I Don’t Want to Play


Those words set my teeth on edge. But why? My dear identical twins get lost in each others worlds through play for 95% of the time. I should be grateful. Nonetheless, those five little words wound me, let alone the twin whose company is spurned for this moment of independence and space building.


My eldest, a singleton, has never known living life as one side of a coin, one half of a pair, the end to someone elses beginning. Those words, despite his Aspergers, would not wound him in this way. But for a little girl whose norm is to have a perpetual play mate, a never-failing-you sidekick, it hurts and bewilders when a moment of solitude comes along.


Whilst it can just as easily be Pip uttering those words as it is Bug, whilst it’s always a fifty-fifty split, those words still hurt the spurned party because all of a sudden the rock of confidence has gone. All of a sudden you’re left to your own devices when normally your devices fit so perfectly with someone elses.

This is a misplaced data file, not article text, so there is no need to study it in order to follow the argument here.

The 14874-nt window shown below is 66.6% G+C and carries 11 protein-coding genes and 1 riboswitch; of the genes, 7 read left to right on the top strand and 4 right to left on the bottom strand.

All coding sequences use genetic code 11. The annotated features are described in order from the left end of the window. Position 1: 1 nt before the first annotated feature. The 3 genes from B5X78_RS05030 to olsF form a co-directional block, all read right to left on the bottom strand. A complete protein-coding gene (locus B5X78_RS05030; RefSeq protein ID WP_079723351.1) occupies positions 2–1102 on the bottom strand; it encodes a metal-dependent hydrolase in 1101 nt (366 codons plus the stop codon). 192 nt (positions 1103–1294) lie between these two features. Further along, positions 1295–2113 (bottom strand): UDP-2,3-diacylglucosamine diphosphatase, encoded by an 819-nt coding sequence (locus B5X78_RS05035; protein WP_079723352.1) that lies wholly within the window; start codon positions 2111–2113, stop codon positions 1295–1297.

Yet it’s essential that each child gets the chance to have their moment of solitary play. At the moment they don’t have the maturity to realise it’s swings and roundabouts, often literally. We want to foster independence in these amazing girls, despite their identical DNA, so we need to embrace the moments of self-lead solitary play.


So for the moment Mum seems to do ok as the play-leader for the wounded party. I’m happy with second place. Now to teach them the skills to self-lead when there isn’t their inbuilt playmate.


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